The Changing Scene of Photo Boxes

I remember that rubbermade box. It’s in my parents basement as we speak. Full of loose photographs of my childhood. Naked baby pictures that no non-family eyes have seen. Photos of those beautiful and embarrassing child moments that bring tears to the eyes of mothers and cringes to the eyes of those who are the photos subject matter. 
Those were the days though. A simpler time, where photos were developed from negatives via, extremely complex chemical knowledge. When you had no choice but to make physical copies, or risk having none at all. You stored away those little film tubes until you could get them developed. Trying to keep all those memories in little boxes.
Now I keep my photos in memory drives. I have three Hard Drives full of just photos that my computer can’t hold. Some I have backed up in “The Cloud” which sounds like an immortalized and mythical data stream; as if those memories have now since died, but found eternal life in a digital heaven, with some kind of digital god who gets paid several thousand a year to stay pasty white, sleepless, and protect information that he never inspired. I imagine him in his late thirties and wearing hipster glasses, kinda chunky from not leaving his desk much, with a desk full of geek inspired idols of Iron Man, Invader Zim, and bibles about programming and other information technology that goes over my head. 
I often get angry at myself for not taking the time and money to print some of those moment. I have disc drive upon disc drive of moments from college that I wished to have immortalized. Maybe to hang on my wall and remind me of how I wasn’t alone in the world. So I could talk to them on the phone and stare into their smiling it goofy faces. Why didn’t I invest in those kinds of things like my parents did? Why was I missing out on that accomplishment? Even some of my artsy photography never seemed to make it to print. The first time since high school, I printed four photos for myself to hang on my wall. Four. That’s it. In almost 7 years, the last photos I got printed, were four photos from my trip to England! Great photos, I’m very happy to have them, but that was all I have printed. That’s it!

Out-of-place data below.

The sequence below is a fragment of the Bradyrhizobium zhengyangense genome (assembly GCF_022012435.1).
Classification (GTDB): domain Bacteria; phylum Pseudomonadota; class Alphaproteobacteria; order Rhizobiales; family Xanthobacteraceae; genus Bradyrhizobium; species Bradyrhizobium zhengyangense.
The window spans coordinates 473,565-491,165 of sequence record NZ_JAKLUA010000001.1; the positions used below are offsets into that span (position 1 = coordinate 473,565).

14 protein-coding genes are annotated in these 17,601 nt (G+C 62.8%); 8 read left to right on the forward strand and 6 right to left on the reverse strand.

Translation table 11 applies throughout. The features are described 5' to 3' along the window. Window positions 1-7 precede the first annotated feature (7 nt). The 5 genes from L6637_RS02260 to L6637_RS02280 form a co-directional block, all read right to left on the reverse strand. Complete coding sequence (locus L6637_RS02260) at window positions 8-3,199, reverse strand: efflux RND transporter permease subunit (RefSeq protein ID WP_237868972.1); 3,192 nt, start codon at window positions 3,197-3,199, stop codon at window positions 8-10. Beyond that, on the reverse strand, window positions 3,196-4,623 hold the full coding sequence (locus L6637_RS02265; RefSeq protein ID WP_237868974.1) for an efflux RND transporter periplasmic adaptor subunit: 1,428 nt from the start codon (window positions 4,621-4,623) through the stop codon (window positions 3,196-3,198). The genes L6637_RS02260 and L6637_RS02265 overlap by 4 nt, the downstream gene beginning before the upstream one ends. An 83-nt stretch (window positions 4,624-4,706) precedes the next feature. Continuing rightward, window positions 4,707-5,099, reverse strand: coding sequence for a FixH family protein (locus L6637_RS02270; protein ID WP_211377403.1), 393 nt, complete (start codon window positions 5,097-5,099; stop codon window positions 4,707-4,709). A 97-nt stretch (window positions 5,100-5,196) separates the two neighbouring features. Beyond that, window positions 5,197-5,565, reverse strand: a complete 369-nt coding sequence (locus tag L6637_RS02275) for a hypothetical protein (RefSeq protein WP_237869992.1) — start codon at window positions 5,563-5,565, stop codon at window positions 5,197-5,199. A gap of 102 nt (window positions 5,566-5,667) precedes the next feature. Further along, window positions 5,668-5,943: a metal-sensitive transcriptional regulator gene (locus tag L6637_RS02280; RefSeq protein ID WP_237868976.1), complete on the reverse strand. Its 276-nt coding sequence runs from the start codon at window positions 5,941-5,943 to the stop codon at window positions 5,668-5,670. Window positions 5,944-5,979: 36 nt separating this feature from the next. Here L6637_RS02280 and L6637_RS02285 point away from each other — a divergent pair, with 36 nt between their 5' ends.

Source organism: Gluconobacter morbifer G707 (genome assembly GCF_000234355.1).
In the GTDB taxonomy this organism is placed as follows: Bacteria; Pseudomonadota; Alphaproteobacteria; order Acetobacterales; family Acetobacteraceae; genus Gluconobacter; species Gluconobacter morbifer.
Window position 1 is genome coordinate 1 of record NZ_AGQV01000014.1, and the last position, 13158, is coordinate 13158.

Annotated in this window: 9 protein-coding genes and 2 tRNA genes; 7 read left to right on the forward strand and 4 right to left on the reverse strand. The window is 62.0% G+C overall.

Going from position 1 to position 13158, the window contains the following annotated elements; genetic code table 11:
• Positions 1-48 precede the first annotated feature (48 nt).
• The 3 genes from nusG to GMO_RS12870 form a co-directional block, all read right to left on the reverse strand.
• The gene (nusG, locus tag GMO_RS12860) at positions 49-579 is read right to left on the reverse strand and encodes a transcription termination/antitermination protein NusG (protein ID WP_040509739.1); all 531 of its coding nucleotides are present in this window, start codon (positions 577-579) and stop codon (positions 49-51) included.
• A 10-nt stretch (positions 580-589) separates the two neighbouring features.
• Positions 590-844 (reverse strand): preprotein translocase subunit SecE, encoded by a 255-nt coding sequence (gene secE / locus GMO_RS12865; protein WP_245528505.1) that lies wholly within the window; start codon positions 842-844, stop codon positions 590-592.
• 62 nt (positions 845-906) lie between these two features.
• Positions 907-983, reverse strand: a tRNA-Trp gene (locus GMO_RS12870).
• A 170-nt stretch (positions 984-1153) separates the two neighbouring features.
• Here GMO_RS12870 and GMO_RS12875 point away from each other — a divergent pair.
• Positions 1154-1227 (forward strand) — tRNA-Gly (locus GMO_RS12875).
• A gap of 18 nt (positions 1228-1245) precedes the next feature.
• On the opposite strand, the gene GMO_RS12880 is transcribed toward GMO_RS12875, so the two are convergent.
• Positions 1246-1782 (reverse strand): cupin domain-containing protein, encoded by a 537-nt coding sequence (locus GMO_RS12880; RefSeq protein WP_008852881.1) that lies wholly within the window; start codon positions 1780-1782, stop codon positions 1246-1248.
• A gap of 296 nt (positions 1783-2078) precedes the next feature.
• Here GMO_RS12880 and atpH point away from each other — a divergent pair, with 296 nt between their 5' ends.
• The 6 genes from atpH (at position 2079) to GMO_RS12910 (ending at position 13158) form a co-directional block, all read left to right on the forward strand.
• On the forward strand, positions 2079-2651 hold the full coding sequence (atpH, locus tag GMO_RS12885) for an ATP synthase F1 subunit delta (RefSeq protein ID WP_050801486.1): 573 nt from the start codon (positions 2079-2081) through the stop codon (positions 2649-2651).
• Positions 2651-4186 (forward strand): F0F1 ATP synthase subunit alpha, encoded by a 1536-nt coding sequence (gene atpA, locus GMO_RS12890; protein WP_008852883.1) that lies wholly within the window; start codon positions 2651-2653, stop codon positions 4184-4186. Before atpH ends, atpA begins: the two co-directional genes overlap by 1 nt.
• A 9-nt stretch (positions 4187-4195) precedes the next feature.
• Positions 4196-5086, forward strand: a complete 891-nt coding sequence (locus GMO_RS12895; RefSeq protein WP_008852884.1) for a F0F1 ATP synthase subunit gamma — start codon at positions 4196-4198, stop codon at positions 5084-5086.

My parents knew what was up. They knew the importance of capturing and keeping those memories. I just toss them into the cloud and hope they’re there when I decide what to do with them. 
How careless I am with my memories. 

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